Day three of E3, and perhaps fatigued after trying to digest so much information, I wasn’t anticipating Nintendo’s announcement of not just software but also much rumoured new console with particular relish. Manfully I stepped up to the mark and saw a news conference that left as many question marks as answers.
The Wii U will be Nintendo’s sixth home console and the first Nintendo console ever to produce 1080p high-definition graphics, which the company see as key to winning back so-called ‘hardcore’ gamers who have perhaps left the Wii behind. The new console features a controller with an embedded touchscreen, allowing a player to continue a gaming session by displaying the game even when the television is off.
The system will be fully backwards compatible with Wii, and Wii U games can support compatibility with Wii peripherals, such as the Wii Remote and Wii Balance Board. However, it will not be backward compatible with Nintendo GameCube media, which means I’ll probably have to download Luigi’s Mansion and finally get rid of my physical copy. Boo!
As with any new console announcement, the public were waiting for details to emerge of the possible launch titles – Super Mario Universe? Zelda 256?
Well, confirmed already are LEGO City Stories, a new Super Smash Bros., and as revealed previously on Games Catalyst, a new Pikmin title. Also, many third party titles was announced to be available at release, and were on show with video clips taken from PlayStation 3 and Xbox 360 versions (a bit naughty from Ninty there!).
It has to be said that encouraging third party support has been Nintendo’s problem in the past. Hopefully will be solved this time round with better developer kits and increased processing capabilities allowing the Wii U to not only keep up with but exceed the power of the 360 and PS3.
Not everyone was positive about the announcement of the Wii U though. Shares of Nintendo fell almost 10 percent in the two days following unveiling of Wii U to levels not seen since 2006. Some analysts did questioned Nintendo’s strategy, others whether Wii U was even its own console on not just a Wii add-on and more expressed concern that the controller would be too expensive to produce. Personally, I questioned the rather unambitious name, but then the Wii was an undoubted success, and I hated the name of that upon its debut. So what do I know?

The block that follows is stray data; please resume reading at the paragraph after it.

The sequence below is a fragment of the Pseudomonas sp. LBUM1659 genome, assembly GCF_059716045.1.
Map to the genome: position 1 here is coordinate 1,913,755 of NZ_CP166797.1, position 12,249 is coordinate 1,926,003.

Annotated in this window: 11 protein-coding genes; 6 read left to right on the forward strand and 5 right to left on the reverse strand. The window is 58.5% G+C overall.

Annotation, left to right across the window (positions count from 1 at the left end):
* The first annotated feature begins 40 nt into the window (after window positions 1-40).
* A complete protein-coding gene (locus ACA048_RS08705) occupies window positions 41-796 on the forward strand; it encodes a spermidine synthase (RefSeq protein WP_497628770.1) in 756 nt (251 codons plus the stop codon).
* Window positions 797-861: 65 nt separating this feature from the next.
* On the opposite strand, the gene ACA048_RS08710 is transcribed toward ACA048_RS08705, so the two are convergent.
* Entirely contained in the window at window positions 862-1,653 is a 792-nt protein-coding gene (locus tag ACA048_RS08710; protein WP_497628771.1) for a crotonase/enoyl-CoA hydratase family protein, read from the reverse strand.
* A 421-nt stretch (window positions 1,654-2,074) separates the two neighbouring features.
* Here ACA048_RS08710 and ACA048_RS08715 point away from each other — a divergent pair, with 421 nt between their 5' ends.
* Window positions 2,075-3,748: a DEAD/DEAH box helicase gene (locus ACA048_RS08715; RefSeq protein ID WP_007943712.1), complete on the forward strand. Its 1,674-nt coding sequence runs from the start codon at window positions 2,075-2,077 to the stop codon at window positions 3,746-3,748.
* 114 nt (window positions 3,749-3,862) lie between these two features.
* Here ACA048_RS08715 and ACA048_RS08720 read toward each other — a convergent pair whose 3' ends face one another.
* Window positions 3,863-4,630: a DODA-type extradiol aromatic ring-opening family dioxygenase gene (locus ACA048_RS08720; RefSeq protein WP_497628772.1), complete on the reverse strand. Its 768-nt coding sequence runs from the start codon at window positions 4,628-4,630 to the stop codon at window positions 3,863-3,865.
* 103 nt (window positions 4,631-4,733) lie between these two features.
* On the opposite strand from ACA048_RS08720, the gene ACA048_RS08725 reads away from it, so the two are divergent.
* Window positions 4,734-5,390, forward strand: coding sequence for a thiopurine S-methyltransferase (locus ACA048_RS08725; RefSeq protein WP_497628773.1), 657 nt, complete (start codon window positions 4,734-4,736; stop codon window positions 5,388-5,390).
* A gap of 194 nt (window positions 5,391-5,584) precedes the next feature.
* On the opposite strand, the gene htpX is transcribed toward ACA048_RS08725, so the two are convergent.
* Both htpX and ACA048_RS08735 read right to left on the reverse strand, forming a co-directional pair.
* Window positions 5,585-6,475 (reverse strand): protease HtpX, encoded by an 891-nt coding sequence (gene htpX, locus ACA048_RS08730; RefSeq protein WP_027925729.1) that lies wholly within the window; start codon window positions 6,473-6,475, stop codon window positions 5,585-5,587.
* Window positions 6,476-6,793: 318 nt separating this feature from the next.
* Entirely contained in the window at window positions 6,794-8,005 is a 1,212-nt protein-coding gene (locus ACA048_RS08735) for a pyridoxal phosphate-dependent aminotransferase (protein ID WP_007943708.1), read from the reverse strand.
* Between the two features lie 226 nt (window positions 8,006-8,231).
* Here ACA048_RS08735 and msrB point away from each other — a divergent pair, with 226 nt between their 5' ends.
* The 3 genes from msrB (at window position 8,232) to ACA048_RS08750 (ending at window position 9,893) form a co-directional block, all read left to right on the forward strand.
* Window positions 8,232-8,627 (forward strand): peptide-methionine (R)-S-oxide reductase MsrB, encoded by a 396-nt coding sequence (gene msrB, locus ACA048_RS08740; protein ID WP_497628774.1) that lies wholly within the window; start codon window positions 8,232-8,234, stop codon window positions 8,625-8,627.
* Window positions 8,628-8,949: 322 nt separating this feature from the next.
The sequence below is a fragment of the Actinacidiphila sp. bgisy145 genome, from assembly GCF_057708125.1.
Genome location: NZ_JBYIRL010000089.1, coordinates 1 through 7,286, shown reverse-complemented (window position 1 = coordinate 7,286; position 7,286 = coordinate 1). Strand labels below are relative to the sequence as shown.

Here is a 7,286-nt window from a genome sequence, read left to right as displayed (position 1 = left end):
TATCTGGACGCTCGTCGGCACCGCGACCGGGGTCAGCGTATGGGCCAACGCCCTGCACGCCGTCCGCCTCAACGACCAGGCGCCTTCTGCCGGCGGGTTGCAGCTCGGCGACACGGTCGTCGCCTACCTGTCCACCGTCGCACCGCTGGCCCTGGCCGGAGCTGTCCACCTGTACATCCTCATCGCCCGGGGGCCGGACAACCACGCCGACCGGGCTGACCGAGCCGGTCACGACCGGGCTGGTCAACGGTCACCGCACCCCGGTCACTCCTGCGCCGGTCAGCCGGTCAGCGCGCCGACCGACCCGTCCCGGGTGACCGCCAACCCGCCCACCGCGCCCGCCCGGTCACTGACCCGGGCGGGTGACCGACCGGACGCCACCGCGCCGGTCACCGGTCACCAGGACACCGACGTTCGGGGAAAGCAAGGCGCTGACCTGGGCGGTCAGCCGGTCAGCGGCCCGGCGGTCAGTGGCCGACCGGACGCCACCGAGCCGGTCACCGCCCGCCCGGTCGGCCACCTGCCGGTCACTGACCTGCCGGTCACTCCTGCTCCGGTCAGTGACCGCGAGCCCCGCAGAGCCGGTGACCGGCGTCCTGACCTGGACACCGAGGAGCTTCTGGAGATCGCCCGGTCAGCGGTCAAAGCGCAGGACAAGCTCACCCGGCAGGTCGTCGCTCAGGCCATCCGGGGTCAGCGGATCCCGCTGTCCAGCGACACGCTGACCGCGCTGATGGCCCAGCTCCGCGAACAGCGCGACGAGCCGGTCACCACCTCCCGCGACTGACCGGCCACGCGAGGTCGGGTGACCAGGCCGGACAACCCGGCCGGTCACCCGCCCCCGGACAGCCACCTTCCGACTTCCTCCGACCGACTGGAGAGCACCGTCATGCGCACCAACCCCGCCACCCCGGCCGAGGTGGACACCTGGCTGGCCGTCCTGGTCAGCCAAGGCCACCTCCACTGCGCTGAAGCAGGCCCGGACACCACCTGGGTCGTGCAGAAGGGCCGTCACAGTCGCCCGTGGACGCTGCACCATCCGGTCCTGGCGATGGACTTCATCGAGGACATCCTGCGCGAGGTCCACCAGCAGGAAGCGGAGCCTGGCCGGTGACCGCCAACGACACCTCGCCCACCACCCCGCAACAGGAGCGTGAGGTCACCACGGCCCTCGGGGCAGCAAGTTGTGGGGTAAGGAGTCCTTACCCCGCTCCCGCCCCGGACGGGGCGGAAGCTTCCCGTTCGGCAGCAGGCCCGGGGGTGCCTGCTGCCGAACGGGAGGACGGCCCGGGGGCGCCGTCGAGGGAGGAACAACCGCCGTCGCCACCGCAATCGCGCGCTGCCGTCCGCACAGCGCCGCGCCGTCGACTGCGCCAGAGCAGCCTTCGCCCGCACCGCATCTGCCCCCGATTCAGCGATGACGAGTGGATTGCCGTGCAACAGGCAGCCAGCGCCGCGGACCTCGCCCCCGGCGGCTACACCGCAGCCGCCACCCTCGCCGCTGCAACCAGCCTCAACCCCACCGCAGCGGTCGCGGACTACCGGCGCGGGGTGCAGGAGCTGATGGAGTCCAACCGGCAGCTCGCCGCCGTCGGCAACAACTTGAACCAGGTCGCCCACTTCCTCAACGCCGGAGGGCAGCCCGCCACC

Of course there were several 3DS properties on show as well – Animal Crossing, Mario Kart, Kid Icarus: Uprising, new versions of Starfox 64, Paper Mario and the classic Ocarina of Time, and excitingly, Luigi’s Mansion 2. In a way though, with all the familiar names, it seems Nintendo is perhaps in a bit of a quandary – everyone wants to see them trot out the well-known and well-loved franchises, but at the same time continual sequels threaten their reputation for innovation. It’s a fine line they’re walking, but I have faith they’ll make the right choices where necessary.
As for the faithful Wii owner, it’s rather slim pickings if we’re honest. Leading the way is the ever on the radar The Legend of Zelda: Skyward Sword but, is ever seems the case Nintendo didn’t announce a concrete release date leading to speculation that we’ll still be talking about its development this time next year. Outside of Zelda only Xenoblade Chronicles and Kirby Wii really caught the eye, looks like it’ll be time to upgrade soon folks.
And as the tables are packed away, Los Angeles Convention Centre readies itself for playing host to a throng of devout Christians at the Victory Outreach conference. The devout gamers among our congregation are already safely back in front of their screens, anticipating the arrival of all the future loveliness we saw at E3.
See Part 1 of our guide here and Part 2 here.
The Legend of Zelda: Skyward Sword from Games Catalyst on Vimeo.